CDC researchers find a surprising amount of E. coli in pool water
The study focused on Atlanta, but researchers say it's likely widespread
Proper chlorination can kill E. coli and other bacteria
Chlorine is supposed to take care of most of the microbes floating around in pools, but human waste, it seems, is stubbornly resistant to being sanitized.
That’s the conclusion of a group of researchers from the Centers for Disease Control (CDC), who collected water samples from 161 filters in public and private swimming pools, as well as water parks in Atlanta last summer.
What they found trapped in those filters was enough to make swimmers think twice before logging their laps. More than half of the samples were contaminated with E. coli, which the investigators say comes from one primary source – swimmers pooping in the pool.
The study, published in the latest Morbidity and Mortality Weekly Report, specifically looked at pools in Atlanta, but the researchers say such contamination is likely a widespread problem in U.S. pools, thanks to swimmers not washing themselves off before taking a dip.
According to the scientists, each of us carries about 0.14 grams of fecal material into the pool – and that doesn’t include accidents or cases of diarrhea.
Among municipal pools, the genetic testing for pathogens detected E. coli in 70% of the filters, while 66% of the water parks contained the bacteria and 49% of pools in private clubs showed evidence of the contamination.
“These findings indicate the need for swimmers to help prevent introduction of pathogens, e.g., taking a pre-swim shower and not swimming when ill with diarrhea, (for) aquatics staff to maintain disinfectant level and pH according to public health standards to inactivate pathogens, and state and local environmental health specialists to enforce such standards,” the authors write in their report.
When a pool is properly chlorinated, however, bacteria like E. coli should be killed off, since proper pH levels typically take care of the issue. According to the CDC, it takes less than a minute for E. coli to be inactivated if chlorine levels are adequate, about 16 minutes to control Hepatitis A virus, about 45 minutes to kill off the Giardia parasite and over 10 days for a Crypto parasite.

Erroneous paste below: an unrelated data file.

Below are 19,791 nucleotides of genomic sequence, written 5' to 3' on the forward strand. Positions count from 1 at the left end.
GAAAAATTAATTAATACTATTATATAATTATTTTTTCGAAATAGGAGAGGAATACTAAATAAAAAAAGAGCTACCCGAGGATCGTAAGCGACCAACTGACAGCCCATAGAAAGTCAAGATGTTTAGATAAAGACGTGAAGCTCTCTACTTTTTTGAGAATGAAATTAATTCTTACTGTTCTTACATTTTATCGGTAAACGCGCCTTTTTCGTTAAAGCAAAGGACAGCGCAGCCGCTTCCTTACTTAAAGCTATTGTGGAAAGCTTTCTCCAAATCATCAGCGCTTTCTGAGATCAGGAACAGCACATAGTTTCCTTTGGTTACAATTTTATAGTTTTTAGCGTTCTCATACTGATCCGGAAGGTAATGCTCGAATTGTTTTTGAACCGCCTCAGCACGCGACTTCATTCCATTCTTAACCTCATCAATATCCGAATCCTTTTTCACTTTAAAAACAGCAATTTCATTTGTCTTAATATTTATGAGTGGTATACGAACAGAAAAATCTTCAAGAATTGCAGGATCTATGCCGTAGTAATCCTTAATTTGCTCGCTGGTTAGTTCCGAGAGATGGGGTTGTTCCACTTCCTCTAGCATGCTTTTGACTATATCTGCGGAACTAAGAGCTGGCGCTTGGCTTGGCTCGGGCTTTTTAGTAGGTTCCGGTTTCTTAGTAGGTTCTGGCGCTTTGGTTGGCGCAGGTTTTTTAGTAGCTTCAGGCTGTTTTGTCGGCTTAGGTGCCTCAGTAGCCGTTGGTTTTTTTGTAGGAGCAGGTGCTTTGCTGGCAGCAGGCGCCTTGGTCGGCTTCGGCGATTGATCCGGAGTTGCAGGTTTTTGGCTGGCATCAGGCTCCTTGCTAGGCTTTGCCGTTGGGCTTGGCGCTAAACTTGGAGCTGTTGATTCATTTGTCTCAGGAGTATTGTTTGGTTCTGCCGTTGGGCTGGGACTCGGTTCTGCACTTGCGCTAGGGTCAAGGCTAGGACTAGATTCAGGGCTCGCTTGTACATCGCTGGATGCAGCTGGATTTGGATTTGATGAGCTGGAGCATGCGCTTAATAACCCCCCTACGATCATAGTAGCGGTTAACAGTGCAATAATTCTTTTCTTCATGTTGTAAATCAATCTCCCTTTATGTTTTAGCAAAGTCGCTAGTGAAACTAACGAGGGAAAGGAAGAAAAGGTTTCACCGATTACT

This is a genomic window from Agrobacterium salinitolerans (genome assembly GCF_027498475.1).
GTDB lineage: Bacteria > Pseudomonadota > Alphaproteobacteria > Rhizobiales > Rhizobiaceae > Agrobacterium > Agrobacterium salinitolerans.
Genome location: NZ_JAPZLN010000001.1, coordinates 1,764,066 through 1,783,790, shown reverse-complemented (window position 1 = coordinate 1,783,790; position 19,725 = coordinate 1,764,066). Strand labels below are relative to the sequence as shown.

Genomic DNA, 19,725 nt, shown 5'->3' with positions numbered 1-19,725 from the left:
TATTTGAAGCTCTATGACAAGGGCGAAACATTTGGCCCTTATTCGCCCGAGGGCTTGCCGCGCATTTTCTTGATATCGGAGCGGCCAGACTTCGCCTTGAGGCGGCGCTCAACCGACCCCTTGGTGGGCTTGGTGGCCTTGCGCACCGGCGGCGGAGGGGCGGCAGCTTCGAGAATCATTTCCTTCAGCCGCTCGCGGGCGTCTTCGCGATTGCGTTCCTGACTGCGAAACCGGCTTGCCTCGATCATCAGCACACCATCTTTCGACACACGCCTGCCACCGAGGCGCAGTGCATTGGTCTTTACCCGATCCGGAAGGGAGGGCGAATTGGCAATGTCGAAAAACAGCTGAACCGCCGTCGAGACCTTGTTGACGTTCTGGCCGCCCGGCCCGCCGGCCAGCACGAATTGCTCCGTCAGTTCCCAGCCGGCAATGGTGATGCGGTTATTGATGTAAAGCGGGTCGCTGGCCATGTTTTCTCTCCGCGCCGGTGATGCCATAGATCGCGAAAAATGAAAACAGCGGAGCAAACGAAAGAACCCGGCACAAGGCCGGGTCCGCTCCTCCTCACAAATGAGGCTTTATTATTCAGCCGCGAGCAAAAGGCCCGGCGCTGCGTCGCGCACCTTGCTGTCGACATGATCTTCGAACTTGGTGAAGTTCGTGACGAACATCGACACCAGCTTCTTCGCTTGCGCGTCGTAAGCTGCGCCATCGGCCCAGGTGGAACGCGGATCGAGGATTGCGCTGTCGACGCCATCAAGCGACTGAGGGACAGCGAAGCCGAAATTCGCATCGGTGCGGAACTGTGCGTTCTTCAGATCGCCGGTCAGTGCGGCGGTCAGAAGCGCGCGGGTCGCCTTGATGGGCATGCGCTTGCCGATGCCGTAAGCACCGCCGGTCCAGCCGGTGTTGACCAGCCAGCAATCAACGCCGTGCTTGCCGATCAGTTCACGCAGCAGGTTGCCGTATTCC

But just one diarrhea accident can cause an infection for anyone who gets a mouth full of pool water. Fortunately, the testing did not reveal strains of E. coli 0157, a particularly virulent form of the bacteria that was responsible for several outbreaks, and deaths, from serious foodborne illnesses.
According to NPR, because the researchers only analyzed the samples for genetic signatures of different pathogens, they couldn’t determine whether the bugs were alive, and potentially reproducing in the water, but there were no pool-related diseases reported in Atlanta during the summer the samples were gathered.
Thomas Lachocki, the CEO of the National Swimming Pool Foundation, says that in order to be properly chlorinated, pools should contain 1-4 parts per million of chlorine and pH levels should be within 7.2–7.8.
“You can go to any mass market store and go into the pool chemical aisle and buy test stripes. All of these have chlorine and pH tests. In five seconds, you can do a quick analysis yourself and have an idea of what the various levels are,” he says.
But if you don’t have the time to do your own testing, look for clear water. “You should always be able to see the bottom of the pool clearly. Usually if the water is cloudy, something with the filter or chemicals isn’t right,” says Lachocki. “Clear water doesn’t mean everything is alright, but cloudy water is an absolute positive sign that something is not right.”
Here are some additional recommendations from the CDC for ensuring a bug-free dip:
– Don’t swim when you have diarrhea.
– Shower with soap before you start swimming.
– Take a shower to rinse off before you get back into the water.
– Take bathroom breaks every 60 minutes.
– Wash your hands after using the toilet or changing diapers.
– Try not to swallow the pool water.
If you have young children:
– Take children on bathroom breaks every half-hour to hour or check diapers frequently.
– Change diapers in the bathroom or diaper-changing area and not at poolside where pathogens can rinse into the water.
There may be no way to completely sanitize a pool, but the latest analysis of what could be lurking in the water should motivate lifeguards and pool managers to be more vigilant about testing those waters more frequently. People should outnumber the pathogens in any pool.
This article was initially published on TIME.com.
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